Archived: Diminishing Returns


Got a question about running? You’re in the right place. Every Tuesday, world-renowned coach, author and athlete Hal Higdon posts and answers athlete questions here. You can submit your question by joining the discussions on Hal Higdon’s Virtual Training Bulletin Boards.


Back in June, I started training for my third half marathon with hopes of finishing in less than two hours. My previous half marathons were 2:17 and 2:03. I looked at your half marathon training plans, but I didn’t like the 3-mile midweek (easy) runs. Too short for my enjoyment. And although I might consider myself an intermediate half marathoner, I don’t really like speed work. So, I decided to follow your Intermediate 2 full marathon training plan, with a few adjustments: 1) I didn’t do the pace runs at race pace, just at an easy pace. 2) My other adjustment was to do the long runs at no more than 15 miles. I ran my race last weekend and finished in 1:56. What do you think are the advantages and/or disadvantages in what I did? If I do this looking ahead to a half marathon in April 2013, will I get diminishing returns from preferring mileage over speed work and pace runs?


Diminishing returns? That’s difficult for me to say. If you continue training consistently, focusing mainly on miles, maybe nudging your mileage up very gradually, you should improve—or at least maintain your place. (We all fight the aging curve, remember?) Speedwork works in that it provides a variation that can get you out of the rut of running every workout at the same pace, comfortable though this might be. At some point you will cease to improve—or improvement will be less spectacular than you have experienced so far. Considering your distaste for speedwork, have you tried my Tempo Runs, the gentlest form of speedwork available, allowing your body to dictate how you accelerate (and decelerate) in the middle of a medium-long run?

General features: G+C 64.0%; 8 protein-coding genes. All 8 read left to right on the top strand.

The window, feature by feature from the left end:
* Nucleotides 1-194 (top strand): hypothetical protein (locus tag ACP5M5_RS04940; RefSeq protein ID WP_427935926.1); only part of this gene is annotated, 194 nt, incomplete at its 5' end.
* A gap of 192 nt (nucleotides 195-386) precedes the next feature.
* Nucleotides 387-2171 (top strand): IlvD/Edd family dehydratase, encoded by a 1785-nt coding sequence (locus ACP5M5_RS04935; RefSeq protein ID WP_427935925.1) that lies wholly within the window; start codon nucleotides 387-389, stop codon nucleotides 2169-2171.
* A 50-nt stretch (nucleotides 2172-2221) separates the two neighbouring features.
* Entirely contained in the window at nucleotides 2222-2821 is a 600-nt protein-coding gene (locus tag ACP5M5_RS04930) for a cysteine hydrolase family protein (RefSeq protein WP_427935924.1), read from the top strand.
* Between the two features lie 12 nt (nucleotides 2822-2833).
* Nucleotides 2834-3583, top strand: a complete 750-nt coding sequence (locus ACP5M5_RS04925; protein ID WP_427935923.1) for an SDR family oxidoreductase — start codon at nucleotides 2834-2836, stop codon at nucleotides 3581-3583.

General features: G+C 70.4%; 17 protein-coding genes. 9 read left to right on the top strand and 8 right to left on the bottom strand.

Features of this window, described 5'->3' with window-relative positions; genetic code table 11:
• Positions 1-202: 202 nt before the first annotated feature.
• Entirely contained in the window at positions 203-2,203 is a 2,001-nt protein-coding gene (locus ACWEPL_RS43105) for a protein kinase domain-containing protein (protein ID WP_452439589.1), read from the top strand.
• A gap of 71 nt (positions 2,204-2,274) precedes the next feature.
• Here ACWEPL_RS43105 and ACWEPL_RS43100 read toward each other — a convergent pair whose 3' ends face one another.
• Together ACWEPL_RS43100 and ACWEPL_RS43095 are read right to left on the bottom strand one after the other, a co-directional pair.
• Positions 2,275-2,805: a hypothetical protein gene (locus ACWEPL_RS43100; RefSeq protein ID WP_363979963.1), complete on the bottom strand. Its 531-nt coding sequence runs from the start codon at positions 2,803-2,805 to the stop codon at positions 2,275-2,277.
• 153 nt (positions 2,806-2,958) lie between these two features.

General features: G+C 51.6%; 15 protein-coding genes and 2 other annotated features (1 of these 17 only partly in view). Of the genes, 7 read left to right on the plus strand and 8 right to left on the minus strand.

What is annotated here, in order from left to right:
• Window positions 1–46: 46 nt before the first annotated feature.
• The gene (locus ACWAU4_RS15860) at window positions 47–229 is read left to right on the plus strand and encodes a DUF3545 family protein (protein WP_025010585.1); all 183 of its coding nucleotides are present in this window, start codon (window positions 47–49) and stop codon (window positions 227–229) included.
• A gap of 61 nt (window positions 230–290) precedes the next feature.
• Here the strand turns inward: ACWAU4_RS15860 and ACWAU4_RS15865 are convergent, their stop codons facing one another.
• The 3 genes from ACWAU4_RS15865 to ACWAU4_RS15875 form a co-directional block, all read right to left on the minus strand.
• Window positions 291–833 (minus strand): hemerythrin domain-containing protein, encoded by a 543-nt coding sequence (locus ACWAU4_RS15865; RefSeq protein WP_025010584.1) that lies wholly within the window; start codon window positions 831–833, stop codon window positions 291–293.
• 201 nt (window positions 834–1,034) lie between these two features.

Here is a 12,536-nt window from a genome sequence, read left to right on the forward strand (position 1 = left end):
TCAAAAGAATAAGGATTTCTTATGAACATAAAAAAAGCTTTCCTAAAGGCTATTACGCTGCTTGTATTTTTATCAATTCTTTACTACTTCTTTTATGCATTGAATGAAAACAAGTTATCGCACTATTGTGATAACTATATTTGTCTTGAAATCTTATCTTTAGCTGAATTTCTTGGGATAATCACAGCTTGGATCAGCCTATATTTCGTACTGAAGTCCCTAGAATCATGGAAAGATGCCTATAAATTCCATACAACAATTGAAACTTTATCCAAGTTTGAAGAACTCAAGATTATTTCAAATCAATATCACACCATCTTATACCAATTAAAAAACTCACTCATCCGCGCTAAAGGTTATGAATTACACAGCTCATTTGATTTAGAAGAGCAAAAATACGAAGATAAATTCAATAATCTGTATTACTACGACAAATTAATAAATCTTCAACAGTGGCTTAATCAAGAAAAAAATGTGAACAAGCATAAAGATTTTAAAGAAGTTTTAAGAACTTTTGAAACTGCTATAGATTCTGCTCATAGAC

Also, I’m not sure what you have against pace runs. For someone capable of the mileages offered in my intermediate programs, it should not be that hard to run at least a few miles at race pace. Say, 2 or 3 fast miles in the middle of a 6-mile run. Then play around with that pace: a mile slightly faster, a mile slightly slower, a mile spot on. Of course, this is a distraction from your focus on just getting out there and running a comfortable pace, but you did ask me how to avoid “diminishing returns,” didn’t you?

About the Author

Hal Higdon

Hal Higdon is a Contributing Editor for'Runner's World'and author of 34 books, including the best-selling'Marathon: The Ultimate Training Guide. He ran eight times in the Olympic Trials and won four world masters championships. Higdon estimates that more than a quarter million runners have finished marathons using his training programs, and he also offers additional interactive programs at all distances through TrainingPeaks.Hal uses'TrainingPeaks'to power his interactive marathon and half marathon training plans.'Check out more of Hal Higdon's training plans here'or on'his website.

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